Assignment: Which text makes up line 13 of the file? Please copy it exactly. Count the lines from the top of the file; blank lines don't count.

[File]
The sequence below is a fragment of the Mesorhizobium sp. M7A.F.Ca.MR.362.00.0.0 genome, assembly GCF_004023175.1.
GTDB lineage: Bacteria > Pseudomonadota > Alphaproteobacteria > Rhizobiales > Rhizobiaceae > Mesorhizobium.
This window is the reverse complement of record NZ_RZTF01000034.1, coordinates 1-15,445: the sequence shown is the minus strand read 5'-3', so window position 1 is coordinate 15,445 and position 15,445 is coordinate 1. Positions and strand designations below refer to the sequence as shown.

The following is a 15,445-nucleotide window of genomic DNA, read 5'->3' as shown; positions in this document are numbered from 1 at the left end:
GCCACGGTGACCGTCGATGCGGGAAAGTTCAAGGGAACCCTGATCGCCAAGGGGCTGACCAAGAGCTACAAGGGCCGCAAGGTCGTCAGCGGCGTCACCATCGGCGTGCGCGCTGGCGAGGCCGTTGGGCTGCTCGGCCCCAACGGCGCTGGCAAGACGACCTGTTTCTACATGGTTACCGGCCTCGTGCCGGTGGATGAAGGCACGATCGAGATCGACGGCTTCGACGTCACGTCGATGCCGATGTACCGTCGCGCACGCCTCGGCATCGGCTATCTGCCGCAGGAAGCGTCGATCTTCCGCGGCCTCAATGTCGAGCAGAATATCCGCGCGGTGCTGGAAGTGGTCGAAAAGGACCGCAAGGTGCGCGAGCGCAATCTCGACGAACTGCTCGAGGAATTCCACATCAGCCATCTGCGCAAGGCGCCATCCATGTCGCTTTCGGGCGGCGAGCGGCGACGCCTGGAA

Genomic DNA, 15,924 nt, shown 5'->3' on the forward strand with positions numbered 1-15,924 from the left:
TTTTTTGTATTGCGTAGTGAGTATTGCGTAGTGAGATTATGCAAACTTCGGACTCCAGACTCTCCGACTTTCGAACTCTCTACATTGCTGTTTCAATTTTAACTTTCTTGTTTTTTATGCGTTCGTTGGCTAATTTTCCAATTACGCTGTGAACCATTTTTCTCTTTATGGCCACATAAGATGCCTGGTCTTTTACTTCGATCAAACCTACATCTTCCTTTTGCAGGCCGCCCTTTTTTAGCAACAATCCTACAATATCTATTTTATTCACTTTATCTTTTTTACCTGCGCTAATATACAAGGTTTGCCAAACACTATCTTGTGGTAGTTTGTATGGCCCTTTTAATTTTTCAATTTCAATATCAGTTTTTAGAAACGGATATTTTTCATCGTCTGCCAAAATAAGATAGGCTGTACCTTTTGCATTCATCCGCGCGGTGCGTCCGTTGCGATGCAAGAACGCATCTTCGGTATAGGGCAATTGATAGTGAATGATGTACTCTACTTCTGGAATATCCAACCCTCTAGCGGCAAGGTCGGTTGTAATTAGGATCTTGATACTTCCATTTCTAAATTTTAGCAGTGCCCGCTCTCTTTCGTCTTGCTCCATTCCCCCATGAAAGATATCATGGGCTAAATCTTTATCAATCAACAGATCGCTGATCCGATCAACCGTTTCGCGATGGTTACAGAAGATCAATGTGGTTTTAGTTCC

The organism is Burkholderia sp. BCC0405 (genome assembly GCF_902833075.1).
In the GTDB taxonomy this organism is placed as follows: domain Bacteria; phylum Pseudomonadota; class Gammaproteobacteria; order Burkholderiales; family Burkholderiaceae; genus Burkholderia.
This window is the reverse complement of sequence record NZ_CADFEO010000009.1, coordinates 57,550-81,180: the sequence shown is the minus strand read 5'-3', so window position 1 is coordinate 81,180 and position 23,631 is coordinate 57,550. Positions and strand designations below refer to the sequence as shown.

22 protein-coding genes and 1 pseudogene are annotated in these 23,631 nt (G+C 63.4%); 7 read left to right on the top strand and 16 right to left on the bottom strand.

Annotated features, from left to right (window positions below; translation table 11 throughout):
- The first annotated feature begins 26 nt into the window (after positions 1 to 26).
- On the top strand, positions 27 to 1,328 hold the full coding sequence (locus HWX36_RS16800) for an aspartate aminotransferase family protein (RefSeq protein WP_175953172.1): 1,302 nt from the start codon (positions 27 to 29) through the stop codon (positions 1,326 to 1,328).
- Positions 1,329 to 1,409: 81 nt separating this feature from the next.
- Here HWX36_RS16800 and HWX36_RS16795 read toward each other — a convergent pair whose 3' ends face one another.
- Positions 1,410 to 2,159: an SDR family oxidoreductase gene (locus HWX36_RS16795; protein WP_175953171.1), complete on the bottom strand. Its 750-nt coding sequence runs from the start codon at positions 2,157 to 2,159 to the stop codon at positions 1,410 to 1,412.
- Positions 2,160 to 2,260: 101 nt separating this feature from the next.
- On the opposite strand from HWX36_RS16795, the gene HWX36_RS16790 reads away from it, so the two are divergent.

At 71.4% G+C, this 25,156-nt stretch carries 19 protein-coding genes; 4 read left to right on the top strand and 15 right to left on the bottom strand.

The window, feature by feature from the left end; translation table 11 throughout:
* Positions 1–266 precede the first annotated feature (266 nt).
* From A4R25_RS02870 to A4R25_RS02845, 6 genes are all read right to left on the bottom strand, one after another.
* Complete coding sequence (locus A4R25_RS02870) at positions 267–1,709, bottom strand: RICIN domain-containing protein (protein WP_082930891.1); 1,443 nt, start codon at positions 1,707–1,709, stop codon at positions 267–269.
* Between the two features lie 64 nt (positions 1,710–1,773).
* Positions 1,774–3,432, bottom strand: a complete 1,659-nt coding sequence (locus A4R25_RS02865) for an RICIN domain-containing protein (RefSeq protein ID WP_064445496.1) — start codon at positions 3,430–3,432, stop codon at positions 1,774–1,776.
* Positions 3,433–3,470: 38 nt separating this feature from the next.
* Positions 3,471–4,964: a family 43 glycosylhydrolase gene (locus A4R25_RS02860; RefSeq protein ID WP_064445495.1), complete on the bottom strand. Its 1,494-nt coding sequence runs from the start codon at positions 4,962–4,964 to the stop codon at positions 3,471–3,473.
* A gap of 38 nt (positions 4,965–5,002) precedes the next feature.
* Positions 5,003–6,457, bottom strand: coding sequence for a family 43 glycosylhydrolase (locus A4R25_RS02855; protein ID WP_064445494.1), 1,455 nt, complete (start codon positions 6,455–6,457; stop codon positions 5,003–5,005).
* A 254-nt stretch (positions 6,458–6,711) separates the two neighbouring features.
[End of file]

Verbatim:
- The first annotated feature begins 26 nt into the window (after positions 1 to 26).